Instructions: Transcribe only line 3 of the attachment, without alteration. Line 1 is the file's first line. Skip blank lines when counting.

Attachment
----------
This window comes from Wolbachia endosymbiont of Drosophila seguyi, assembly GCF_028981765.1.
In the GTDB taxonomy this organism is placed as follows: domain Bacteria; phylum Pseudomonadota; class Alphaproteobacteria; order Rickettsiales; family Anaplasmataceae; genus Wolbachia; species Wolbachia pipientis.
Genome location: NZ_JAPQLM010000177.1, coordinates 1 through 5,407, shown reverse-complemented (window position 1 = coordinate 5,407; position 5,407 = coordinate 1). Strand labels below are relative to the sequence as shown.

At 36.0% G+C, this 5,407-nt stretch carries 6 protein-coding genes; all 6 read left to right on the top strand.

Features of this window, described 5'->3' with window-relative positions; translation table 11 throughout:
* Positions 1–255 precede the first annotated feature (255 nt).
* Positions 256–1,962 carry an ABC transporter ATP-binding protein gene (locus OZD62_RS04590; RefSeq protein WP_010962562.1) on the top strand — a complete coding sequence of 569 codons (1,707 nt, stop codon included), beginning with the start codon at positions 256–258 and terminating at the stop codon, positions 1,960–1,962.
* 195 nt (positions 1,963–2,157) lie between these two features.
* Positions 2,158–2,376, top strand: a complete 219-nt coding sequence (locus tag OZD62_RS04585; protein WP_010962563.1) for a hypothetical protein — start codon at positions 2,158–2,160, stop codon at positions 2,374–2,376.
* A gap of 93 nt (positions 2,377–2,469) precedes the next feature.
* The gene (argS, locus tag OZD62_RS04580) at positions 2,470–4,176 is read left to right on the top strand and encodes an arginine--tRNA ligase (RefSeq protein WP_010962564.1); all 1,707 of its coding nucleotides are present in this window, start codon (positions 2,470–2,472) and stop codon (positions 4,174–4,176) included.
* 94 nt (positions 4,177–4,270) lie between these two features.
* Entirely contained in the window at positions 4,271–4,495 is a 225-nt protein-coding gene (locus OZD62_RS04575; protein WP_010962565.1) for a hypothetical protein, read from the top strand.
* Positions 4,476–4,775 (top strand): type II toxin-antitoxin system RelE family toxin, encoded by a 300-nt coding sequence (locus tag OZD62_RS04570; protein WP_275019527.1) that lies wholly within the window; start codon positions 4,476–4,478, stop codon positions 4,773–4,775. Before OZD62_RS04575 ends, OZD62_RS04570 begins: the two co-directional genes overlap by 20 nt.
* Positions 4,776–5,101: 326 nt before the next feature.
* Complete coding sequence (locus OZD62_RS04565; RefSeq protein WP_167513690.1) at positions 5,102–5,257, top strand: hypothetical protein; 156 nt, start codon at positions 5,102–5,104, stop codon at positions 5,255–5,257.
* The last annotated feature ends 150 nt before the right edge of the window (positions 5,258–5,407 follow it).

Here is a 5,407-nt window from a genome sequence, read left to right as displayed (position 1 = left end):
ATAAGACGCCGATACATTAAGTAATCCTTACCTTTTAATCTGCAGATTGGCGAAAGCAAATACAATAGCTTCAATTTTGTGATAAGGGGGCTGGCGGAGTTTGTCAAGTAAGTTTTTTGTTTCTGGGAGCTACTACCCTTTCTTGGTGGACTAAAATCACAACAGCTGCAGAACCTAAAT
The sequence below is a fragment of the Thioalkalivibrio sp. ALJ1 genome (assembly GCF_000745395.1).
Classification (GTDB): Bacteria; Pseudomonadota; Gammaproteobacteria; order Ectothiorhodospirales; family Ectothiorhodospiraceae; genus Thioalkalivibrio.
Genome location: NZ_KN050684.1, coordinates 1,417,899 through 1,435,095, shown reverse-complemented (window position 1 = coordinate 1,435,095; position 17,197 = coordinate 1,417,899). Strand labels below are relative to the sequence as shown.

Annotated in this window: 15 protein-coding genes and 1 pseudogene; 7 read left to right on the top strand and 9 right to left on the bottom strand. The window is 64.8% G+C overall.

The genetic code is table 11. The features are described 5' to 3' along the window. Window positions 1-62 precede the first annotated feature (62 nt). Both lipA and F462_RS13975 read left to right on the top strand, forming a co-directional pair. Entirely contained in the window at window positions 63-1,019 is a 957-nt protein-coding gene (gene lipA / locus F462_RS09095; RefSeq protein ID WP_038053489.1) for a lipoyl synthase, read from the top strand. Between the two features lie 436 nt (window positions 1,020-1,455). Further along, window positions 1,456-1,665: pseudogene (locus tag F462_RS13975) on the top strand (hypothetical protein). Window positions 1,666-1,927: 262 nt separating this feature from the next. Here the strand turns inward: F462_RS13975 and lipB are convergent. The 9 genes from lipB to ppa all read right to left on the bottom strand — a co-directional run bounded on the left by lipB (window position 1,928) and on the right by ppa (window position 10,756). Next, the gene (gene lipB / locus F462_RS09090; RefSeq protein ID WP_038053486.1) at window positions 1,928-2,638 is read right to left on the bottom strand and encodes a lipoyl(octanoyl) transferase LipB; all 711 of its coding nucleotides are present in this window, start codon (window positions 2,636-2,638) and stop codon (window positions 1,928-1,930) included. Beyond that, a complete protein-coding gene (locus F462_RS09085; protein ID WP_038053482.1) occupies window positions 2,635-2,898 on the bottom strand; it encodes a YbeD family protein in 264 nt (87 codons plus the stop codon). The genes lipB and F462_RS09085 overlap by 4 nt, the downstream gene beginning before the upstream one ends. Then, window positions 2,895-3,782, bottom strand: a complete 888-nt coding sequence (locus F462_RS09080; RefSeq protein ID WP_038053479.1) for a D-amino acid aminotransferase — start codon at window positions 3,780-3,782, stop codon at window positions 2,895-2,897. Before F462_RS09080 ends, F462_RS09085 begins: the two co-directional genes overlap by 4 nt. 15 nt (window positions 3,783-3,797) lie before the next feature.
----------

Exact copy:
Genome location: NZ_JAPQLM010000177.1, coordinates 1 through 5,407, shown reverse-complemented (window position 1 = coordinate 5,407; position 5,407 = coordinate 1). Strand labels below are relative to the sequence as shown.